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Re: Volunteers for verifying the quran data
- To: General Arabization Discussion <general at arabeyes dot org>
- Subject: Re: Volunteers for verifying the quran data
- From: Meor Ridzuan Meor Yahaya <meor dot ridzuan at gmail dot com>
- Date: Mon, 11 Jul 2005 15:35:50 +0800
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On 7/11/05, Gregg Reynolds <gar at arabink dot com> wrote:
> Meor Ridzuan Meor Yahaya wrote:
> > Second, Greg's concern on the enconding approach that I use. I agree,
> > you do have valid points, but probably you missed some of my ealier
> > mail mentioning the reason I choose that options. FYI, with current
> > font and data, I can create a web application that will be able to
> > play the recitation of each aya, and display the translation of the
> > aya. I think it is very useful state already. The real reason I
> I agree it is very useful, and thank you for doing so much hard work. I
> don't want you to think I'm complaining about it. I guess my main
> concern is twofold: unicode compatibility, and font-independence. That
> is the best way (IMO) to make your work useful for the largest number of
True, but in my opinion, that is the best data that I can provide to
have it visually correct, with sticking to unicode as much as I can.
The area I think it is not covered by Unicode, that is where I use my
> > 1. Fonts availability. As far as I know, there is not a single font
> I agree, fonts are an issue. But here's a proposition for debate:
> fonts don't matter. What counts is the text encoding.
> Reasoning: new fonts will always come along. There will always be a
> "better" one, or at least one that is more to your taste (or mine, or
> whomsoever's). Given correct encoded text, you can use whatever font
> you like. But if your encoded text is designed for use with a specific
> font (i.e. for a private font mapping convention), then you won't be
> able to use new fonts with it.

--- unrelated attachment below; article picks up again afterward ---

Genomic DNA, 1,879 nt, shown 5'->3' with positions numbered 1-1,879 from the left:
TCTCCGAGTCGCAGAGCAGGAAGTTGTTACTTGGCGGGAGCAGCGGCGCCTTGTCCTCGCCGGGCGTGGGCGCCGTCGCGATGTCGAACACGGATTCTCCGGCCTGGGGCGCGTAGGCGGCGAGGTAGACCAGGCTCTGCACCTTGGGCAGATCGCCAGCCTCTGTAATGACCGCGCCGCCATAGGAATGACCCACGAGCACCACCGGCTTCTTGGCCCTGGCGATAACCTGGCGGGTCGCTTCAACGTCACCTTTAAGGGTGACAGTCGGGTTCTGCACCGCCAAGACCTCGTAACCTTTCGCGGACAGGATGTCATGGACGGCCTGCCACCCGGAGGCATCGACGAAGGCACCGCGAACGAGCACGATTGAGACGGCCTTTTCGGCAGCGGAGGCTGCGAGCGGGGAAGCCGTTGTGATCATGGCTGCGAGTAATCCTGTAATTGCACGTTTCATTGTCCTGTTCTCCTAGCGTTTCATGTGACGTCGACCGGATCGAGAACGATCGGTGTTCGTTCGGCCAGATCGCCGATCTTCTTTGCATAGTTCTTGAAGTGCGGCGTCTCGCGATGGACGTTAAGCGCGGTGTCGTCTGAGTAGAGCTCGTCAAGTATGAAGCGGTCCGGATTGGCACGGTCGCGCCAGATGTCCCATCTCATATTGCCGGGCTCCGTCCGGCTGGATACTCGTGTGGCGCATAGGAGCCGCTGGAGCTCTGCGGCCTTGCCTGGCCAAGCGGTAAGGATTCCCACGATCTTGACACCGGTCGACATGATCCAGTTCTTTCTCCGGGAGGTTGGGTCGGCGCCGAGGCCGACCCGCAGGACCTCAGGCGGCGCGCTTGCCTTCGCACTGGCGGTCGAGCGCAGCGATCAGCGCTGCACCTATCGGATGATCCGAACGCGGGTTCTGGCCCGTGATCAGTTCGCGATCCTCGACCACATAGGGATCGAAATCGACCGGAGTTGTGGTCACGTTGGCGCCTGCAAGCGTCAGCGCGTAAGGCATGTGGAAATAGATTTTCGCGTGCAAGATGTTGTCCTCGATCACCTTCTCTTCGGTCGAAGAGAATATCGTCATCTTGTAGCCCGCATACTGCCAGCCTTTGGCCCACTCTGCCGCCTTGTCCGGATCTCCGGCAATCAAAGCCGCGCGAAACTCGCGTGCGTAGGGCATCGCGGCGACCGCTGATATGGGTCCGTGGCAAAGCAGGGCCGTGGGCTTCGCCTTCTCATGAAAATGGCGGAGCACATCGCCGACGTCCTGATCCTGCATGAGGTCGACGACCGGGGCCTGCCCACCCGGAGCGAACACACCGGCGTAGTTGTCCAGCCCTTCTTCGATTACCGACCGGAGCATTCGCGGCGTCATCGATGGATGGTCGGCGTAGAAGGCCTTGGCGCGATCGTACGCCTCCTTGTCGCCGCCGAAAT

> In other words, it's a Good Thing to divide work between font design and
> development, and text encoding verification.
Again, very true, but I don't see this happening. Actually, I was
waiting for this time to come, but still waiting ...
> Proposition 2 (and this is the more interesting and philosophical one):
> the real "matn" of the text is the encoded text, not the (graphical or
> audio) rendition. Get the encoding right, and you have inscribed the
> Quran in cyberspace, independent of visual (or any other)
> representation. From that concrete representations (visual, aural,
> other?) can be generated. (I.e., there is the very interesting question
> of what the core of the Quran really "is" - ink on paper? sound waves?
> a sequence of abstract "letters"? etc.)
This is very true, and I agree with you. But on the other hand, how
long unicode document have been publish? How many fonts are available
out there that support proper unicode Arabic block? That is my point
exactly. I would not have been involve in creating fonts if good fonts
arae available. Historically, I discovered Arabeyes quran project
quite a long time ago (probably more than 2 years ago, 3 years maybe).
Since then, I was hoping the project will complete one day, complete
with the fonts avaialbe under GPL. I did not have much understanding
about font creation, unicode arabic implementation etc back then. So,
late lat year, I decided to further investigate what are the real
issues preventing the project to be completed. After some time, I
decided to create a new font and the unicode document to provide the
missing gap. For me, fonts are the most frustrating part. There are
quite a number arabic fonts available, but none really unicode
compatible. This have forced me to do some of the most difficult part
in developing fonts. Even now I'm at a very early stage in learning
font hinting process. Thus, my font will be free for non commercial
use, but not GPLed. The reason is as follows: font does not have a
source code. So, if I release the font in GPLed, what will prevent,
say Microsoft from including my font in their Windows Platform? As far
I can tell, there is none. They can modify it, and still be compliant
with GPL. So, what I would like to achieve is that more good arabic
fonts avaible and develop my many more parties.
> > 2. The encoding approach. I choose it because that is the easiest way
> > so that I can implement the font which will work on most platform,
> ...(low small meem)...
> > hack to implement it in the font domain. Plus, it does not have any
> > other meaning or use in the quran.
> Huh? It looked to me like you had used <low small meem> to mean
> different things in the verse I mentioned. So I infer that you mean the
> *combination* of low small meem with another codepoint is unique. E.g.
> <dammatan><low small meem> and <kasratan><low small meem> are two
> different things. Have I understood your method correctly?
Ok, I did not make myself clear on this, but I think I did mentioned
it somewhere in on of the mailing list. You probably got it, but let
me explain, in case. Basically, there 2 types of small meem being used
in the document. 1 is the correct code assign, which should be
displayed. Examples are fatha /fathatan (could not remember which one
I use, but I'm sure the font can handle both correctly) + small high
meem, which essentially represent iqlab. And the second, is the meem
that should not be displayed. For example, fatha/fathatan + small low